The Lucile Project: Documenting the numerous printed versions of the late 19th century book Lucile (by Owen Meridith) this project has documented a broad array of reprint series and publishers active between 1860-1938, when around 100 publishers sold at least 2000 editions of Lucile. The Publisher’s page contains information about many obscure (and some not so obscure) publishers and descriptions of many reprint series which contained Lucile.
Paperback Revolution: Focused on paperbound books from 1840 to the end of the Second World War. Paperback series co-existed with hardcover reprint series in this era, and a primary source of competition for the book buying public.
ProQuest American Periodicals Series: available to academic institutions: Includes “periodicals published between 1740 and 1940, including special interest and general magazines, literary and professional journals, children’s and women’s magazines and many other historically-significant periodicals.” Access to older magazines, journals and publications which have some contemporary reprint series information.
Publishers Weekly: Historical copies of this periodical, published from 1872 to date, contain a wealth of information about reprint series books. Unfortunately, only selected early 20th century volumes are available as full text. HathiTrust: has some, but a significant number are searchable but not readable online. Google Books has a small number of volumes available in full text.
Publishers’ Bindings Online 1815-1930: “All academic libraries have within their holdings books bound in 19th century decorative bindings. These materials are significant in their place within the fabric of American history and culture, but efforts to present these bindings in a collection that is representative of the era as a whole and to make them available virtually, via the World Wide Web have been limited. PBO, a significant digital collection of decorative bindings, along with a comprehensive glossary and guide to the elements of these objects, will strengthen the growing interest in and create broader awareness for this “common” object called the book.” In particular, the extensive glossary of book binding terms is helpful to identify terms related to the binding of books from this era.
Publishing History: Includes book series and lists of titles in series.
Replacement List of Fiction, with Selected List of Recommended Series and Suggested Specifications for Book Manufacture. Carl Cannon. Chicago, American Library Association, 1933. An excellent overview of the characteristics and limitations of reprint series books for library use. The authors focus on all aspects of book design and construction and are critical of many reprint series lack of editorial oversight, poor typography, size, cheap paper and bindings, etc. This report helps distinguish well crafted reprint series from those that are cheap and marginal in quality. The report also includes a relatively comprehensive list of reprint series available in the early 1930s. A revision was issued in 1939: Replacement List of Fiction, Compiled by the A.L.A. Editorial Staff from Reports of Practice in Twelve Representative Libraries. Chicago, American Library Association, 1939.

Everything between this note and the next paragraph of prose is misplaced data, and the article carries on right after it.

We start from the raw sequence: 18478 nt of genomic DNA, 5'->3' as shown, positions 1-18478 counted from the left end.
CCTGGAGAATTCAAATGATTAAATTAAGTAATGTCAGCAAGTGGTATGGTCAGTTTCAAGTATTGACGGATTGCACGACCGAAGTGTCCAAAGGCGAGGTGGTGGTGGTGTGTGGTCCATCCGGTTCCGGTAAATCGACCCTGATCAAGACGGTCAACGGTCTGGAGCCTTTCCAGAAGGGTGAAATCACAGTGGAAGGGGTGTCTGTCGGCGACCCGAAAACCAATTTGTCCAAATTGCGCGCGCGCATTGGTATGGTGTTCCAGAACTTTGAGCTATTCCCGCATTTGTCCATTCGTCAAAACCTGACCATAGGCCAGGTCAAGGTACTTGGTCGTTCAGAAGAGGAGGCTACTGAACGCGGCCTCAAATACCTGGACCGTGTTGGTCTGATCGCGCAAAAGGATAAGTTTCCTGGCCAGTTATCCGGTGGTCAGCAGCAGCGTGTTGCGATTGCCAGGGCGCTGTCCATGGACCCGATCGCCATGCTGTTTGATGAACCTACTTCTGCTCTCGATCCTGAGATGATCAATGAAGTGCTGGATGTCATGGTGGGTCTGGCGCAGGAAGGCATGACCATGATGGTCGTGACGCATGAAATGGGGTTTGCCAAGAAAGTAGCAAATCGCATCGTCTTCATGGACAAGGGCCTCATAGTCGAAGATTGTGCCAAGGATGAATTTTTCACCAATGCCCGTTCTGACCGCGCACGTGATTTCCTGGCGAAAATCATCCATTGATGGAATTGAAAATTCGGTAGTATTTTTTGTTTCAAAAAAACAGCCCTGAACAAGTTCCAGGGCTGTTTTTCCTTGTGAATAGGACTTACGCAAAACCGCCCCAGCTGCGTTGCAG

The Times Digital Archive: Full searchable collection of the London Times. Many publishers of UK series placed ads in the Times and there are also articles about various series, authors and publishers. Requires a subscription (typically through an academic institution).
What Books Shall I Read? F.K.W. Drury & W.E. Simnett (Houghton Mifflin Co., 1933). One of numerous books telling you how and what to read. This guide includes Appendix A: Series of American Publishers listing series available in the U.S. in 1933. Such sources helped build the list of series found on the Publishers & Series page of this site.
WorldCat: a catalog of millions of books from thousands of libraries around the world; ability to search by series if you have access to the advanced search capabilities via an academic institution. The Expert Search allows you to search by series (se:) along with dozens of other fields. Once you find copies in a series, you can limit the search by date and see the span of years and number of book entries in WorldCat. This can help pin down the start and end of a series. A serious limitation is when books don’t include the series name on or in the book itself (a surprising number don’t, only indicating it on the dust jacket). Thus you can’t search for these series on WorldCat (as libraries didn’t preserve book jackets in most cases).